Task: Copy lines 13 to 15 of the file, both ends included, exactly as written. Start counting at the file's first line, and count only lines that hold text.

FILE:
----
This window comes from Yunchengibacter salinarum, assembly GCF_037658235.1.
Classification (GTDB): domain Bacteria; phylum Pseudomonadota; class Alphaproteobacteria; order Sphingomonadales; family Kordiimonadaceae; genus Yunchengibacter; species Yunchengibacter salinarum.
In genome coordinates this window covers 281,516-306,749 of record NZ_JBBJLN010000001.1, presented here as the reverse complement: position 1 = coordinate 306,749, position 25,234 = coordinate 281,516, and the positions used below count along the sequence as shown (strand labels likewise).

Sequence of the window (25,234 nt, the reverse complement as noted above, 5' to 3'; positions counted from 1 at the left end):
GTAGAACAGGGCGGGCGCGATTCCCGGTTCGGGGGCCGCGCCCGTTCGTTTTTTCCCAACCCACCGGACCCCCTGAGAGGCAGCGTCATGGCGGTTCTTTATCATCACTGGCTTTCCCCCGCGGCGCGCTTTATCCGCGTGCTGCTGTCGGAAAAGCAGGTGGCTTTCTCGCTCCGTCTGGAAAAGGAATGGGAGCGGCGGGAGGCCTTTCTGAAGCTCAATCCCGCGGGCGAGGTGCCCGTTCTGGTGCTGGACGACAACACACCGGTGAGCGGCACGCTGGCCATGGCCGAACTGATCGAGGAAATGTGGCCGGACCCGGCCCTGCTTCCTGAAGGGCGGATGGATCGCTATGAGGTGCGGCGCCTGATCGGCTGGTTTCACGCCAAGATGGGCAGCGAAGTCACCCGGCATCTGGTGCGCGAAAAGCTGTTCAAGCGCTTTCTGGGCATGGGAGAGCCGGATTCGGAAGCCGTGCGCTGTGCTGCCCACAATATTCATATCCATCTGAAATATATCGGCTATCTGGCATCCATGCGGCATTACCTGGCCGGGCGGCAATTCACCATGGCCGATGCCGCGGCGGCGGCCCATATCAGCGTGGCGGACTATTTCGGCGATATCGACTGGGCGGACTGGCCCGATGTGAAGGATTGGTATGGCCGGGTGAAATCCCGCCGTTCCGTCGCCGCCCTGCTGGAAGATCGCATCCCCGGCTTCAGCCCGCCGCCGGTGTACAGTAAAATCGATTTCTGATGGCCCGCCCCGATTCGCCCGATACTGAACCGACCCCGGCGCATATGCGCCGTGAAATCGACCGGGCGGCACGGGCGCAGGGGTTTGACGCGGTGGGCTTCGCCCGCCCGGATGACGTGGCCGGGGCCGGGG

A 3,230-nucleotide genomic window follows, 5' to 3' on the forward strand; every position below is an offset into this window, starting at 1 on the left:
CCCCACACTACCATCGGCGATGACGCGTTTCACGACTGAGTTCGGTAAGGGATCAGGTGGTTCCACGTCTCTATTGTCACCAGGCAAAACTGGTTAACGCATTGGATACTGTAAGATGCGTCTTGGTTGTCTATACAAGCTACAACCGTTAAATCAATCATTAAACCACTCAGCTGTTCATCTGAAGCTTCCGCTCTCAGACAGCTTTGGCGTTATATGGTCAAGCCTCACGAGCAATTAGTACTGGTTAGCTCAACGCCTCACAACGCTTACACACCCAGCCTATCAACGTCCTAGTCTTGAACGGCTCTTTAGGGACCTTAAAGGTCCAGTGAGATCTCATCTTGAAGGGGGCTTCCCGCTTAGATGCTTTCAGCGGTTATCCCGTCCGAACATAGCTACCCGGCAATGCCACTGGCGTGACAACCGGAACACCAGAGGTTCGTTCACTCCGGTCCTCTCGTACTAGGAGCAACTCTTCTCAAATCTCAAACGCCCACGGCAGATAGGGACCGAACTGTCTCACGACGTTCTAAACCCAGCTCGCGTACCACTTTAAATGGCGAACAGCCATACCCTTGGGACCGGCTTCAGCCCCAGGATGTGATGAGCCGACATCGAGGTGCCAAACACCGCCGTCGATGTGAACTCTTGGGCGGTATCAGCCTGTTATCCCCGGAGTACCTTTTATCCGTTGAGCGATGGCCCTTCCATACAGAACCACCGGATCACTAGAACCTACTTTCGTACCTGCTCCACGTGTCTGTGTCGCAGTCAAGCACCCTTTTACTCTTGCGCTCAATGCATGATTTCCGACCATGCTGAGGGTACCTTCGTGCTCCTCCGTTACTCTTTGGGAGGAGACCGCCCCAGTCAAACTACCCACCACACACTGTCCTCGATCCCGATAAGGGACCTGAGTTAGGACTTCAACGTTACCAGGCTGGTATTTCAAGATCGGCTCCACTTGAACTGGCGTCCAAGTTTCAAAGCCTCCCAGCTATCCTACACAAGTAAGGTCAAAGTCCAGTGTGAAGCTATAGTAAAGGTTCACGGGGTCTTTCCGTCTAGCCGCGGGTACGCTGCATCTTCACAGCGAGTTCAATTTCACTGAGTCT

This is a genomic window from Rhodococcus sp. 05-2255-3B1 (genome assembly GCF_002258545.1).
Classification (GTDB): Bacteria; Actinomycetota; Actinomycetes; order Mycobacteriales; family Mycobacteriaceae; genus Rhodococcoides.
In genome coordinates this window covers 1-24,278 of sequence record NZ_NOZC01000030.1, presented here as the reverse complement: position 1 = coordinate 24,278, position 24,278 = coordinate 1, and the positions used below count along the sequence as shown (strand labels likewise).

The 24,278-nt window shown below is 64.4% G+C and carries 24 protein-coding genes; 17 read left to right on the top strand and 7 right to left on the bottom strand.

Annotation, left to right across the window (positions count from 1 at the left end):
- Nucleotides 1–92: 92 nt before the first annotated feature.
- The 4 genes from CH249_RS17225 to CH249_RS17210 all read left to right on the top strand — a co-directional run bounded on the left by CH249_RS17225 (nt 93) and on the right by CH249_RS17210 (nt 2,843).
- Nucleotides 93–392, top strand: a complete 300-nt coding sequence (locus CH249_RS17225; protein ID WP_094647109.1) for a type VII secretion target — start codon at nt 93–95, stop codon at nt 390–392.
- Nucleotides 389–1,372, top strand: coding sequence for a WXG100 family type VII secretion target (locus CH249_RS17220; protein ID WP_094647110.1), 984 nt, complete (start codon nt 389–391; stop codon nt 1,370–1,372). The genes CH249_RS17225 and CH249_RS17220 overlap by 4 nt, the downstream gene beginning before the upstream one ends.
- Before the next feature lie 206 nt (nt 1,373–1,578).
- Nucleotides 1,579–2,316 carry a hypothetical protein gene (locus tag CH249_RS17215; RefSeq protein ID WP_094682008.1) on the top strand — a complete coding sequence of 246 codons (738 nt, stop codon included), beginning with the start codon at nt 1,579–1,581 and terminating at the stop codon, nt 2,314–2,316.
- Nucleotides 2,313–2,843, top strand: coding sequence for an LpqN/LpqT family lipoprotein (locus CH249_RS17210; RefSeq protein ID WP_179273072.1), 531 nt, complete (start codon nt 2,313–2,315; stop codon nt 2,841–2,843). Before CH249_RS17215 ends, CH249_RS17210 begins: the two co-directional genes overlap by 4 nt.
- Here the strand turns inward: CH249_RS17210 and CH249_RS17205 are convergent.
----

- Nucleotides 1–92: 92 nt before the first annotated feature.
- The 4 genes from CH249_RS17225 to CH249_RS17210 all read left to right on the top strand — a co-directional run bounded on the left by CH249_RS17225 (nt 93) and on the right by CH249_RS17210 (nt 2,843).
- Nucleotides 93–392, top strand: a complete 300-nt coding sequence (locus CH249_RS17225; protein ID WP_094647109.1) for a type VII secretion target — start codon at nt 93–95, stop codon at nt 390–392.